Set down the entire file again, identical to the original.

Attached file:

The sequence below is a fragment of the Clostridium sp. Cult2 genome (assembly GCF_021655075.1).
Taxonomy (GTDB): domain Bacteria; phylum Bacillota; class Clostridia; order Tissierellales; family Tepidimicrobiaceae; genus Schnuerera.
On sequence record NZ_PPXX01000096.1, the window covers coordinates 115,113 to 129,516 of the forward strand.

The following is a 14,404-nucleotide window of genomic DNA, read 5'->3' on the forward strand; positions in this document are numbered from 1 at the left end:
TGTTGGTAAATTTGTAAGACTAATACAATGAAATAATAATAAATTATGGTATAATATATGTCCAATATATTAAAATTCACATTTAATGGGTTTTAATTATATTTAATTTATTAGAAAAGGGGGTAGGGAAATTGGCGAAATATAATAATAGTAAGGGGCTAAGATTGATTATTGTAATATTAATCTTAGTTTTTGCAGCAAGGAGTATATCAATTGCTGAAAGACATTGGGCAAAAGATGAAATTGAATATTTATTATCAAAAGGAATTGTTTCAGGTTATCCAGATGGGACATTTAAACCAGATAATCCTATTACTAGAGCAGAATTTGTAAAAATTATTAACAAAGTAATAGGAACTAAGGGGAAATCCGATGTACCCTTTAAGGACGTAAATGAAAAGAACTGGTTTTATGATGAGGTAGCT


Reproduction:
The sequence below is a fragment of the Clostridium sp. Cult2 genome (assembly GCF_021655075.1).
Taxonomy (GTDB): domain Bacteria; phylum Bacillota; class Clostridia; order Tissierellales; family Tepidimicrobiaceae; genus Schnuerera.
On sequence record NZ_PPXX01000096.1, the window covers coordinates 115,113 to 129,516 of the forward strand.

The following is a 14,404-nucleotide window of genomic DNA, read 5'->3' on the forward strand; positions in this document are numbered from 1 at the left end:
TGTTGGTAAATTTGTAAGACTAATACAATGAAATAATAATAAATTATGGTATAATATATGTCCAATATATTAAAATTCACATTTAATGGGTTTTAATTATATTTAATTTATTAGAAAAGGGGGTAGGGAAATTGGCGAAATATAATAATAGTAAGGGGCTAAGATTGATTATTGTAATATTAATCTTAGTTTTTGCAGCAAGGAGTATATCAATTGCTGAAAGACATTGGGCAAAAGATGAAATTGAATATTTATTATCAAAAGGAATTGTTTCAGGTTATCCAGATGGGACATTTAAACCAGATAATCCTATTACTAGAGCAGAATTTGTAAAAATTATTAACAAAGTAATAGGAACTAAGGGGAAATCCGATGTACCCTTTAAGGACGTAAATGAAAAGAACTGGTTTTATGATGAGGTAGCT